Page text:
We hear the term GMO tossed around a LOT lately and I wanted to put together a short blog explaining in simple terms what GMO foods are, giving a list of current GMO foods and explaining why I say no to gmo!
What IS a GMO food?
“GMOs, or “genetically modified organisms,” are plants or animals created through the gene splicing techniques of biotechnology (also called genetic engineering, or GE). This experimental technology merges DNA from different species, creating unstable combinations of plant, animal, bacterial and viral genes that cannot occur in nature or in traditional crossbreeding.” †
If that did not improve your understanding, try this definition: A GMO product is a plant or animal that has been created from the DNA of some other species. GMO plants and animals are not found in ‘nature.’
Why should I care if my food is made from GMO plants or animals?
To my knowledge, there exist no long term studies that are conclusive as to the impact of GMO products on our environment, the GMO product itself or the one consuming the GMO product. In other words, there are no long term studies that can tell me it is safe for me to eat GMO corn or for me to eat beef from cows that eat GMO corn.
60 countries around the world have severe restrictions or complete bans on the import and use of GMO products. The United States is not one of those 60 countries. As a matter of fact, the Monsanto Company, a publicly traded American company is the leading producer of the genetically engineered seeds that grow the genetically modified foods.
How does this work in the real world?
Let’s take Monsanto and corn as an example. In addition to being the leading producer of GMO seeds, Monsanto is also the maker of an herbicide commonly known as Roundup®. Anyone who has spent any time on a farm or owning any piece of land (even a potted plant!) knows that weeds can be a big problem. If a farmer is farming corn and has a weed problem, Roundup® is a great solution BUT using Roundup® on the entire field would also kill the corn!
Monsanto has now created GMO corn, a corn created to be able to live even when sprayed with herbicides such as Roundup®. Rather than kill the weeds and protect the corn from the chemical, farmers can now spray the entire field, including the corn with herbicides and other chemicals. The corn is then used in many processed foods, eaten while still on the cob at BBQs or fed to cattle in feed lots (cattle that are then slaughtered for beef).
This of course is just one very simple example.
What are the current kinds GMO foods sold in the US?
High-Risk Crops (in commercial production; ingredients derived from these must be tested every time prior to use in Non-GMO Project Verified products (as of December 2011):
- Alfalfa (first planting 2011)
- Canola (approx. 90% of U.S. crop)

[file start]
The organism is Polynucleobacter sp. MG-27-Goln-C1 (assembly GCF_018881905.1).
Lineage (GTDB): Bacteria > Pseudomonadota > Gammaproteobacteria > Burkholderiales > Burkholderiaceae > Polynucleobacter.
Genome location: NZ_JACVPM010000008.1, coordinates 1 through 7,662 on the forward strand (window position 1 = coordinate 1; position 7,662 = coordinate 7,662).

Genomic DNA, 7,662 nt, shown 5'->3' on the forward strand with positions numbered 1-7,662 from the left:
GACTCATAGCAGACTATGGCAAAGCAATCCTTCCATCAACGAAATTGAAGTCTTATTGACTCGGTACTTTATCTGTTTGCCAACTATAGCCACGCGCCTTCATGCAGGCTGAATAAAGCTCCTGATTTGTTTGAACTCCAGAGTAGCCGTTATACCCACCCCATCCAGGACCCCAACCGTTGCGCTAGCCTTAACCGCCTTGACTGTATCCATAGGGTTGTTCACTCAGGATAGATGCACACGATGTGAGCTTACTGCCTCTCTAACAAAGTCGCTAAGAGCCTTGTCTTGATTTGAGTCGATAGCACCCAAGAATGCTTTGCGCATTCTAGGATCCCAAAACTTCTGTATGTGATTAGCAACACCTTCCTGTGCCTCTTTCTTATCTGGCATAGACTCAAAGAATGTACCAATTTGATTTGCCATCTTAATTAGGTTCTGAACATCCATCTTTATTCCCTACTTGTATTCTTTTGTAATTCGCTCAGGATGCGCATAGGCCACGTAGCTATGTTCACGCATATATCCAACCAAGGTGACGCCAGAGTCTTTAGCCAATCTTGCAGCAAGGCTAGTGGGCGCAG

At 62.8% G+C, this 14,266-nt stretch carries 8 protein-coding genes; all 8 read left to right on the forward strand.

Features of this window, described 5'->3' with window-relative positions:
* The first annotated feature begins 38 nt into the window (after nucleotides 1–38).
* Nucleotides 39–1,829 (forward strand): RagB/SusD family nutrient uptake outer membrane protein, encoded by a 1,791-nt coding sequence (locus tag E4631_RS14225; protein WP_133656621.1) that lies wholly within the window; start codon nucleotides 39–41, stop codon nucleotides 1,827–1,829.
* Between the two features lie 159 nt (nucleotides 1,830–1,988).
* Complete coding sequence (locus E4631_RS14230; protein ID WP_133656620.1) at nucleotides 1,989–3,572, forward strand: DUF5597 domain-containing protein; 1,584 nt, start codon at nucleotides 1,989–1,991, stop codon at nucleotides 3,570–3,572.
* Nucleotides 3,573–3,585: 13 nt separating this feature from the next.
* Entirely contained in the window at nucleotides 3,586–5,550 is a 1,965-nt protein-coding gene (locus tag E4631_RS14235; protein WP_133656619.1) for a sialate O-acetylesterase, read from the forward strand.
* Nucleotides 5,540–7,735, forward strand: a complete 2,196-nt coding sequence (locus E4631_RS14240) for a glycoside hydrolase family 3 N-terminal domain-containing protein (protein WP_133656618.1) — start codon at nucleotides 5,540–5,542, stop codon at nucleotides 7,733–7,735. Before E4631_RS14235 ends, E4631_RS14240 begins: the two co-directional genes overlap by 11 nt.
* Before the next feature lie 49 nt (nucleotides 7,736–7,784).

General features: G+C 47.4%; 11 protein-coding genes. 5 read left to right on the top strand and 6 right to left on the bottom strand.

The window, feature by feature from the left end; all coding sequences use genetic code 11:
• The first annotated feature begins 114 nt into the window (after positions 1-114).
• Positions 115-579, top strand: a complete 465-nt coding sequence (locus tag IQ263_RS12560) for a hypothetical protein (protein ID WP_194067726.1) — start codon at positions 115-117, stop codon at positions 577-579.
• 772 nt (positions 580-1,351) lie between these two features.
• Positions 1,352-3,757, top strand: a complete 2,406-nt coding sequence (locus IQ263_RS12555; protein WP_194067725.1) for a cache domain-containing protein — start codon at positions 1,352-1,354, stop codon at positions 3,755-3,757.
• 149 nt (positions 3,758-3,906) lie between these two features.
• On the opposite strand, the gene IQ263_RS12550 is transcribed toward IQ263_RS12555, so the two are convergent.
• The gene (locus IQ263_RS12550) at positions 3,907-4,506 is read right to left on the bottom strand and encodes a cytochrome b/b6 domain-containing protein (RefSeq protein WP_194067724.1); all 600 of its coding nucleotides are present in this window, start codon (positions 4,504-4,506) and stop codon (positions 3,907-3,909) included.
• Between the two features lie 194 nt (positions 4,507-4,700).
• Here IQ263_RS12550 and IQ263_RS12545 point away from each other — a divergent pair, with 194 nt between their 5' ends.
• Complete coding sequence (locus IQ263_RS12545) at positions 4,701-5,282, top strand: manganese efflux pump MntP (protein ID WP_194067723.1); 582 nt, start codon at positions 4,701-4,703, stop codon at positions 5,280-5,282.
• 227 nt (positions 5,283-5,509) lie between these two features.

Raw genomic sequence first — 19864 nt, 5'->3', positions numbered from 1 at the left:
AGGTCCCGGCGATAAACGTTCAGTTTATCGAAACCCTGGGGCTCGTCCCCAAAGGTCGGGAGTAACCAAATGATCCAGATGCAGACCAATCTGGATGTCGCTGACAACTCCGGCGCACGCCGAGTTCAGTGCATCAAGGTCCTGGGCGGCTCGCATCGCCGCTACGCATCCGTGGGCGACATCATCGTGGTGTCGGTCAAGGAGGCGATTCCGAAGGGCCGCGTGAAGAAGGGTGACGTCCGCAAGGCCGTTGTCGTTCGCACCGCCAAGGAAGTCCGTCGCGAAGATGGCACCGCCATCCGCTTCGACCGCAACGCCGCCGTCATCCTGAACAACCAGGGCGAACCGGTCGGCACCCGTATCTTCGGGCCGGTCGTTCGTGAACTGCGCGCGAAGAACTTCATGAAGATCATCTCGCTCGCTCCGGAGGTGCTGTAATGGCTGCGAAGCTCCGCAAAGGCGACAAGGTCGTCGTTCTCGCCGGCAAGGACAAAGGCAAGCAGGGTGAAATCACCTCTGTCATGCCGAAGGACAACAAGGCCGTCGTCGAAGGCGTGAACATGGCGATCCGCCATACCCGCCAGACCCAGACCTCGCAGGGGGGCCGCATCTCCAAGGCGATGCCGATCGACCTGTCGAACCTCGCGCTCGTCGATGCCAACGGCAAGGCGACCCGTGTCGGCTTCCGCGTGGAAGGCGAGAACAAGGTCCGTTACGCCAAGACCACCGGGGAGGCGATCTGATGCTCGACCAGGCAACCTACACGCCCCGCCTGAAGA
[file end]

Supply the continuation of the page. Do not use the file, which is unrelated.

- Corn (approx. 88% of U.S. crop in 2011)
- Cotton (approx. 90% of U.S. crop in 2011)
- Papaya (most of Hawaiian crop; approximately 988 acres)
- Soy (approx. 94% of U.S. crop in 2011)
- Sugar Beets (approx. 95% of U.S. crop in 2010)
- Zucchini and Yellow Summer Squash (approx. 25,000 acres)
ALSO high-risk: animal products (milk, meat, eggs, honey, etc.) because of contamination in feed.
Monitored Crops (those for which suspected or known incidents of contamination have occurred, and those crops which have genetically modified relatives in commercial production with which cross-pollination is possible; we test regularly to assess risk, and move to “High-Risk” category for ongoing testing if we see contamination):
- Beta vulgaris (e.g., chard, table beets)
- Brassica napa (e.g., rutabaga, Siberian kale)
- Brassica rapa (e.g., bok choy, mizuna, Chinese cabbage, turnip, rapini, tatsoi)
- Curcubita (acorn squash, delicata squash, patty pan)
In the United States, about 80% of all processed foods contain some kind of GMO product. That is a staggering number when you consider the number of Americans that eat packaged, processed foods on a daily basis.
What does this mean for ME?
In fitness and health circles there are a lot of debates on what kind of ‘diet’ is the best diet. Is it Paleo, Primal, Mediterranean? Should my protein intake me 40% or 30% of my total caloric intake? What about high fat vs. no fat?
When it comes to this topic, I have enjoyed taking a simple (but often not easy) approach:
I choose to avoid GMO foods when at all possible. I don’t have any processed foods in my house. I eat only whole foods or foods made of up single non-GMO ingredients that I can pronounce. Apple, Asparagus,Banana, Sweet Potato, Spinach, the list goes on. I avoid any meat products that are produced from an animal that has been fed GMO feed. I eat pasture raised chickens and grass fed beef from local farmers. I eat wild caught fish because many farm raised fish are now fed GMO corn.
I also accept the fact that GMO foods are abundant and I will unlikely be able to adhere to this standard when I eat in a restaurant. It goes back to a simple 80/20 rule of nutrition. Eat clean 80% of the time and the 20% won’t bring you down.
Healthy just feels better than GMO tastes.
†Definition obtained from the NonGMOProject website.
†† Statistics obtained from the NonGMOProject website.